The fact that it was a planned trip into Tunnel Cave made it even more attractive. It's a cave I've never visited before so I was quite keen to give it a go, although I was a little nervous. It was to be my first trip underground since picking up a collection of minor, but fairly limiting, injuries over the summer.
Morgan was able to not just get the time off work, but even convinced his boss that it would be a valid part of his CPD, preparing for his Level 2 assessment later in the year.
After a night's heavy rain, it was a comfortably warm and pleasant walk up from the DYO car park to Tunnel Top where, once Bob had wrestled with the lid (note to Fixed Aids, some WD40 needed at Tunnel Top!), Morgan got on with the rigging while Bob and I enjoyed the views.
Since we've got SRT kit, it makes sense to keep it on for the exposed traverse. The slope that follows is freeclimbable but, again, we've got our kit on so why make things difficult. There's a fixed line there so it's a simple walk/abseil down
From here on, the cave is pretty much linear. A meandering rift that works its way all the way down to what becomes Cathedral Cave in the DYO showcave complex. Of course, getting there is not quite as simple as that sounds. The rift varies in size at different heights. In places, it's too narrow to pass while, in others, it's wide enough that you end up clinging onto one wall or suddenly finding yourself at the top of an impassable pot. All this means that you move up and down the walls, averaging a downward trend but often climbing up into the roof tube to find the best way on before descending to floor level a few metres later. Since neither Morgan or I had been in the cave before and Bob hadn't been in for 20 years or more, there was a fair bit of backtracking and changing of level as we hunted for the way on. A proper rehab for my recovering shoulder and knee!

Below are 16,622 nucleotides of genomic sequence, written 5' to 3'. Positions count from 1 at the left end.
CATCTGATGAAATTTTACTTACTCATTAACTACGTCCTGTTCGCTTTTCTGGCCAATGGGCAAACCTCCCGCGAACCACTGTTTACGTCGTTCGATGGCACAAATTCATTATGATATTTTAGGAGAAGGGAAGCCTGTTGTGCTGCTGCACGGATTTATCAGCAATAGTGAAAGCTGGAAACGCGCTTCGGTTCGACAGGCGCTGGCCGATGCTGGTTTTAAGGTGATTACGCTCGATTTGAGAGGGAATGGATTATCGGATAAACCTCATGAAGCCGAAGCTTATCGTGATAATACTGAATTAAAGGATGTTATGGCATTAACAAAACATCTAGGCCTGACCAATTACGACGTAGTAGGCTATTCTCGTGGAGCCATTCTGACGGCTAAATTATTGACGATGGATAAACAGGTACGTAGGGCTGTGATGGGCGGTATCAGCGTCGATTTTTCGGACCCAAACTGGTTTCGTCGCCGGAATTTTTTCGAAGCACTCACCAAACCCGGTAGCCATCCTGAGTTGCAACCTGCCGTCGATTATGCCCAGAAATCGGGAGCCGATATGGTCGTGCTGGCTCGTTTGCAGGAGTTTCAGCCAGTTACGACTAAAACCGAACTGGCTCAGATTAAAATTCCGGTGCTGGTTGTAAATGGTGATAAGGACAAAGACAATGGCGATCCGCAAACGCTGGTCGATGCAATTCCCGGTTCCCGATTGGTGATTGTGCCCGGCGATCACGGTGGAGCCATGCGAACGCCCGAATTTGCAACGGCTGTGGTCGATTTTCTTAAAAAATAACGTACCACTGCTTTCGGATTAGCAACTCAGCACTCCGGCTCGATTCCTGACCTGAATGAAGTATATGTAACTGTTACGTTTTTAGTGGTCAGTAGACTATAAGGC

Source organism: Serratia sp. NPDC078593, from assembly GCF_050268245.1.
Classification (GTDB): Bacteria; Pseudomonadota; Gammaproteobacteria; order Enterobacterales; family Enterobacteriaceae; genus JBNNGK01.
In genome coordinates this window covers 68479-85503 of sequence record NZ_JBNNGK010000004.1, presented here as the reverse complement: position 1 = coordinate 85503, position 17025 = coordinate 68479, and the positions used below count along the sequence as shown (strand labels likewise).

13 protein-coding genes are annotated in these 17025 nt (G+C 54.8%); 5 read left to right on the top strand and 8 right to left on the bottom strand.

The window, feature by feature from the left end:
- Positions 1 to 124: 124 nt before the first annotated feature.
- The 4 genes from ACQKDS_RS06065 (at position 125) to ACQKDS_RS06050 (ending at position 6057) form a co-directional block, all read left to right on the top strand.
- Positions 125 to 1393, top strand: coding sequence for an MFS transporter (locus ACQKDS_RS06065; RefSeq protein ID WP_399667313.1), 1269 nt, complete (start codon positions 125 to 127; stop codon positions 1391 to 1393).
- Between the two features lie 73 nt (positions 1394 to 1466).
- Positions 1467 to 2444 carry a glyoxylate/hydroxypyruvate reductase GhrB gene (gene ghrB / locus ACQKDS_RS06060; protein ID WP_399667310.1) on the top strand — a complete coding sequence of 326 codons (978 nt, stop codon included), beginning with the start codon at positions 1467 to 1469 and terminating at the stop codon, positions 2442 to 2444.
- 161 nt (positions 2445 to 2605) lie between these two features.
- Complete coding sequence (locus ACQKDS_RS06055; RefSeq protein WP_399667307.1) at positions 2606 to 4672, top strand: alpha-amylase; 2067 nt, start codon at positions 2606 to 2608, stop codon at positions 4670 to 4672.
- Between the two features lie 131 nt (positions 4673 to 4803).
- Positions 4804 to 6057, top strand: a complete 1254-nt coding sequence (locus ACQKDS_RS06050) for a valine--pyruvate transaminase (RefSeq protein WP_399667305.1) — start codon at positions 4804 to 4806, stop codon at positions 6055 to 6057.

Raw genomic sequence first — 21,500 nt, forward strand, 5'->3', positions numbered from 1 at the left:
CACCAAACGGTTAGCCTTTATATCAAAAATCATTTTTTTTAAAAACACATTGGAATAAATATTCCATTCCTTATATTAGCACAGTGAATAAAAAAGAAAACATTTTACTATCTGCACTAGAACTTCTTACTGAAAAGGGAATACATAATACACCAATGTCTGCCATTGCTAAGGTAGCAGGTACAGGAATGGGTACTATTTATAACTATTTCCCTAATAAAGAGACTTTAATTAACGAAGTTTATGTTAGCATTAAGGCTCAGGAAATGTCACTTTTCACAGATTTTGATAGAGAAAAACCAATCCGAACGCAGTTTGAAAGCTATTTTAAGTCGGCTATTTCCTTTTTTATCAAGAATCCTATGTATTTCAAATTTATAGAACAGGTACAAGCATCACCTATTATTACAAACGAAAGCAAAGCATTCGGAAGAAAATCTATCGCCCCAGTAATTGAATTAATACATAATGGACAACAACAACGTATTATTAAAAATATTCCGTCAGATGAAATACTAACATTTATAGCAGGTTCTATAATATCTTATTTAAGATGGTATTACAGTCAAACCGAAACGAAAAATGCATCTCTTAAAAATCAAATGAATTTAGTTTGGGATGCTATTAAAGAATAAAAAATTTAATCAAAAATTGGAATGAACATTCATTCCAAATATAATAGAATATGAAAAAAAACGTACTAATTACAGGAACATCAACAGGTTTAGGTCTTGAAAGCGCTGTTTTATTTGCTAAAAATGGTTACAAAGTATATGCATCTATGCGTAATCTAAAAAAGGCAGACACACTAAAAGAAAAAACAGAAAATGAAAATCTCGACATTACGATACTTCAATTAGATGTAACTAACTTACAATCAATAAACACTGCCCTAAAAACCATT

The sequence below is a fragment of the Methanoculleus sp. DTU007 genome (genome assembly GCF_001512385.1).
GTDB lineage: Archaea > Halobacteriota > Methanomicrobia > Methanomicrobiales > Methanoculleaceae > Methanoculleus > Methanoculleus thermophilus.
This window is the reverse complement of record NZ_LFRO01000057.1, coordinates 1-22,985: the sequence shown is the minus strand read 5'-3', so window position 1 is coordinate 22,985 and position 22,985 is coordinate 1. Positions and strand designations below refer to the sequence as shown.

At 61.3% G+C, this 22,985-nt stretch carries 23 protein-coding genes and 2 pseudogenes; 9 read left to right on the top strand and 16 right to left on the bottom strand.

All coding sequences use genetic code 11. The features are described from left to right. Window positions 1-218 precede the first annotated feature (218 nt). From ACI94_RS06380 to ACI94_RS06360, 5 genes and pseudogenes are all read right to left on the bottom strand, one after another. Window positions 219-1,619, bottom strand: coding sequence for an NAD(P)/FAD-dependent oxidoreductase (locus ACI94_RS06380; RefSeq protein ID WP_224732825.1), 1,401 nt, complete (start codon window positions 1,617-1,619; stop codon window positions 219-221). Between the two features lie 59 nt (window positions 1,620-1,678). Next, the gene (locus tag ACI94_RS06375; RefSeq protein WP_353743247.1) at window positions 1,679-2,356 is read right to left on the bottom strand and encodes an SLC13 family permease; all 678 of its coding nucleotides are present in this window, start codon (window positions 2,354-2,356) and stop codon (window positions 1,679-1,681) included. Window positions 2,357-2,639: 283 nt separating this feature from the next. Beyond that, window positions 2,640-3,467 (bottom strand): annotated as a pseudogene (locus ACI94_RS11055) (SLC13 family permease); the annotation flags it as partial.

It's not a fantastically well decorated cave (certainly the West Passage isn't) but there are some nice grottoes here and there, all surprisingly well preserved for a cave that's been open for 70 years and effectively has just the one trade route down and back.
Eventually you reach the end of the "wild cave" you get to the Airlock leading to the show cave. As if suddenly finding a concrete wall with a UPVC door in the middle of the cave isn't odd enough; sitting in the dark, eating flapjack and listening to the strains of Pachelbel's Cannon through the vents is just surreal.
The journey back out of the cave is quite fun. The obvious places to climb and descend the rift aren't quite the same from the opposite direction so, even though it's a linear cave, it's actually possible to take a totally different route to the one you took in. It's also possible to find yourself ( as we did more than once) up in the roof tube, several metres above the way on! Although it's only a short cave, it's quite a good workout. And of course, on a good day, you pop the lid open to one of the best views from a cave entrance anywhere in Wales. Due to other commitments in the evening, we didn't have time to fully explore so we never went into the East Passage or Cascade Aven extension but, now that I've sorted out concerns over post injury fitness, a revisit is definitely on the cards.